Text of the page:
The Importance of Pride in 2022

Vision looks back at Pride 2022 and asks what Pride Month means to students

June 2022 has come and gone, and with it the official Pride Month celebrating the LGBTQ+ community. Pride parades are always an energetic event for members of the LGBTQ+ community- a time to dress in all colours of the rainbow, sprinkle each other with glitter and gather for a day of self-acceptance and fun. 

However, this vital calendar event also embodies an important role of honouring history. First celebrated in 1970, the month of June pays tribute to the brave protestors of the Stonewall Riot. Recognising the generations of activists whose hard work means the current community is free to openly celebrate and show pride, Pride Month has become increasingly important throughout the late 20th and early 21st century.

A layered and ever-evolving event, Pride’s role appears to have changed since those first impassioned rioters, as the parades became a legally protected and politically ingrained part of the LGBTQ+ community. Furthermore, days promoting the visibility of specific identities, such as International Trans Day of Visibility, Bi Visibility Day and International Non-Binary People’s Day, now occur throughout the year to continue the essence of Pride.

So, now that Pride 2022 has come to an end, what meaning do young people today draw from Pride? And why is this joyful act of self-acceptance still so important? 

Vision talked to students to find out just what “Pride in 2022 means to you?”. 

LGBTQ+ officer Katie Wiseman highlighted the celebratory aspects of the event:

“I think that pride is so important to our community. It is an amazing celebration of all the things that LGBTQ+ people have achieved. It means everything to see so many people celebrating who they are.” 

Women and Non-Binary Officer Izzy Andrews told Vision about the societal change Pride has brought about:

“To me, Pride is feeling seen, heard and respected in our society. It used to feel incredibly difficult to find a viable safe space as a non-binary lesbian, however over time, this has felt a lot more doable. This makes me feel very proud.”

Freddie Newell, the secretary of LGBTQ+ Network and LGBTQ+ Officer for Constantine College agrees with the sentiments of the importance of the freedom of expression:

“Pride for me has always been a time of liberation, freedom, and unapologetic queer expression. It is a time when the LGBTQ+ community not only comes together to celebrate our history and our struggle for acceptance and inclusion, but also a time where we continue on the path to true equality and worldwide acceptance of our true authentic selves.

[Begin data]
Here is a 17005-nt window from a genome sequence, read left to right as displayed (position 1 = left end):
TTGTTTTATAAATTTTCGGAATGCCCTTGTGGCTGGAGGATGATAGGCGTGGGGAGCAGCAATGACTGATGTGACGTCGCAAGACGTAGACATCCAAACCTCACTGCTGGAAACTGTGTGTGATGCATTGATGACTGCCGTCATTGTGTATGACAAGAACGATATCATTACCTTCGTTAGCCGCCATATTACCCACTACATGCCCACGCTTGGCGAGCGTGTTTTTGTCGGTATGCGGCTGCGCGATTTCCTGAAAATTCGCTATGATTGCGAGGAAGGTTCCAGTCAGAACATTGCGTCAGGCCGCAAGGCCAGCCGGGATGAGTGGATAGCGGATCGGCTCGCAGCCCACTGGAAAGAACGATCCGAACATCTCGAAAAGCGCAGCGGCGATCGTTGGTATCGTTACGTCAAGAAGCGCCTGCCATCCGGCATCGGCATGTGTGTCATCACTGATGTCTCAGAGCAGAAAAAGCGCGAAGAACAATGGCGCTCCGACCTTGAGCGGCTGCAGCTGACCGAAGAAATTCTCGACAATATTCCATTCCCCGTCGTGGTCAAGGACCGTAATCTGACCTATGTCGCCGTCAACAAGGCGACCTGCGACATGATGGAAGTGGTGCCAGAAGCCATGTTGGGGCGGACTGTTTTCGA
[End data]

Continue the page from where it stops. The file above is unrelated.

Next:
“Pride is a tool which we, as a community, can use to spread awareness of the social justice we are fighting for and the inequalities and mistreatment we still face, and what people not only within the community can do, but also what out allies can do to help not just within the UK but around the world.” 

Some students embraced the communal aspects of Pride, such as LGBTQ+ Ordinary Member Sam who said, “It felt very assuring to see such a wide range of ages at pride, from toddlers to elderly.” 

Similarly, Vision also asked students Anouk and Kacie about the importance of Pride, with both drawing attention to a key ongoing ability of Pride – to educate and embrace young or questioning members.

Anouk told Vision: “Pride to me in 2022 means to live my life as my authentic self, even if that is something I’m still figuring out. While feeling supported by a community which helps me freely explore who I am and makes me feel comfortable in that being a constant discovery.” 

Kacie agrees, stating that: “for me, Pride is about growth and being myself. It wasn’t something talked about when I was young so I figured a lot of things out on my own, and I’m still figuring things out. Especially in today’s political climate, staying steadfast to my identity is something I find comfort in.” 

Even our Vision members had important connections to the ever-evolving Pride month. 

Co-editor Marti said “Pride means being your true self in an environment that is safe, welcoming and inclusive. It means not hiding who you are and embracing what makes us wonderful and unique.” 

Co-Editor Katie also emphasised the importance of the community, stating that “Pride allows for people not only to experience their truth, but to be an advocate for others. My favourite part about Pride is being able to be educated about other identities within the LGBTQ+ community, with all members of the community advocating for one another”.

A longstanding and ever-evolving moment of historical remembrance, Pride Month continues to be an important part of self-expression, identity searching and community building for students.

Pride’s ongoing ability to change societal expectations, welcome all participants, facilitate education and unapologetic expression and have a lot of celebratory fun along the way shows that this month-long event is still a vital part of the calendar in 2022.

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